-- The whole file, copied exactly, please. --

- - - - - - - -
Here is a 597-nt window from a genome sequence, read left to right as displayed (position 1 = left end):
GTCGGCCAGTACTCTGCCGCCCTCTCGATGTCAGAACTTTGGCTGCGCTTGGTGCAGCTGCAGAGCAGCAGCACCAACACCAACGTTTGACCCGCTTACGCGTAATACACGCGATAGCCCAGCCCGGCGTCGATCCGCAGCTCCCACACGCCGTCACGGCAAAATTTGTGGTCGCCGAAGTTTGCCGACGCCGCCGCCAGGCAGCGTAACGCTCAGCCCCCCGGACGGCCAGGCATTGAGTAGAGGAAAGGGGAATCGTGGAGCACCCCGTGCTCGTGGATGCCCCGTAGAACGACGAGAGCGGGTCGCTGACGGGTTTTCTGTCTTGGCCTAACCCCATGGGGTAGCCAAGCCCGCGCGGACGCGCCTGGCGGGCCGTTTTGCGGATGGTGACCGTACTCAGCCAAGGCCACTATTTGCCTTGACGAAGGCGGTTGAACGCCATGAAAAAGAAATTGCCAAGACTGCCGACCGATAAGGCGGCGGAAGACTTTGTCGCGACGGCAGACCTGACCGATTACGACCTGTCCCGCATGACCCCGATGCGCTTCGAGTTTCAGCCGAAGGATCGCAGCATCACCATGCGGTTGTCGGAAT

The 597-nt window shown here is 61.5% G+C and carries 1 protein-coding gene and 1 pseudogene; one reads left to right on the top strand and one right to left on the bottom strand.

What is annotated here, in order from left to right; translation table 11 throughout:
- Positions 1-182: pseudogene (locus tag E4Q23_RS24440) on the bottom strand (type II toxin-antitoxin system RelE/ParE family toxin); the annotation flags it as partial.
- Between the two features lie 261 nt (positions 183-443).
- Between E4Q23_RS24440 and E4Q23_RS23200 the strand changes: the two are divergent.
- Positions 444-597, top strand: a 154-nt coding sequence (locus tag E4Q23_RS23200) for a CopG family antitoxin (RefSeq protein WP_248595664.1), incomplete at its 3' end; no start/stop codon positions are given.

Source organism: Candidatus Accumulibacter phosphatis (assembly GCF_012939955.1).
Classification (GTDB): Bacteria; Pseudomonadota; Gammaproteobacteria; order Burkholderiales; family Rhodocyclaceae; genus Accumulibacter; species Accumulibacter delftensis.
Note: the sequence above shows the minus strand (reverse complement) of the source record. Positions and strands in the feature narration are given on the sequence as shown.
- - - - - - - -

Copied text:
Here is a 597-nt window from a genome sequence, read left to right as displayed (position 1 = left end):
GTCGGCCAGTACTCTGCCGCCCTCTCGATGTCAGAACTTTGGCTGCGCTTGGTGCAGCTGCAGAGCAGCAGCACCAACACCAACGTTTGACCCGCTTACGCGTAATACACGCGATAGCCCAGCCCGGCGTCGATCCGCAGCTCCCACACGCCGTCACGGCAAAATTTGTGGTCGCCGAAGTTTGCCGACGCCGCCGCCAGGCAGCGTAACGCTCAGCCCCCCGGACGGCCAGGCATTGAGTAGAGGAAAGGGGAATCGTGGAGCACCCCGTGCTCGTGGATGCCCCGTAGAACGACGAGAGCGGGTCGCTGACGGGTTTTCTGTCTTGGCCTAACCCCATGGGGTAGCCAAGCCCGCGCGGACGCGCCTGGCGGGCCGTTTTGCGGATGGTGACCGTACTCAGCCAAGGCCACTATTTGCCTTGACGAAGGCGGTTGAACGCCATGAAAAAGAAATTGCCAAGACTGCCGACCGATAAGGCGGCGGAAGACTTTGTCGCGACGGCAGACCTGACCGATTACGACCTGTCCCGCATGACCCCGATGCGCTTCGAGTTTCAGCCGAAGGATCGCAGCATCACCATGCGGTTGTCGGAAT

The 597-nt window shown here is 61.5% G+C and carries 1 protein-coding gene and 1 pseudogene; one reads left to right on the top strand and one right to left on the bottom strand.

What is annotated here, in order from left to right; translation table 11 throughout:
- Positions 1-182: pseudogene (locus tag E4Q23_RS24440) on the bottom strand (type II toxin-antitoxin system RelE/ParE family toxin); the annotation flags it as partial.
- Between the two features lie 261 nt (positions 183-443).
- Between E4Q23_RS24440 and E4Q23_RS23200 the strand changes: the two are divergent.
- Positions 444-597, top strand: a 154-nt coding sequence (locus tag E4Q23_RS23200) for a CopG family antitoxin (RefSeq protein WP_248595664.1), incomplete at its 3' end; no start/stop codon positions are given.

Source organism: Candidatus Accumulibacter phosphatis (assembly GCF_012939955.1).
Classification (GTDB): Bacteria; Pseudomonadota; Gammaproteobacteria; order Burkholderiales; family Rhodocyclaceae; genus Accumulibacter; species Accumulibacter delftensis.
Note: the sequence above shows the minus strand (reverse complement) of the source record. Positions and strands in the feature narration are given on the sequence as shown.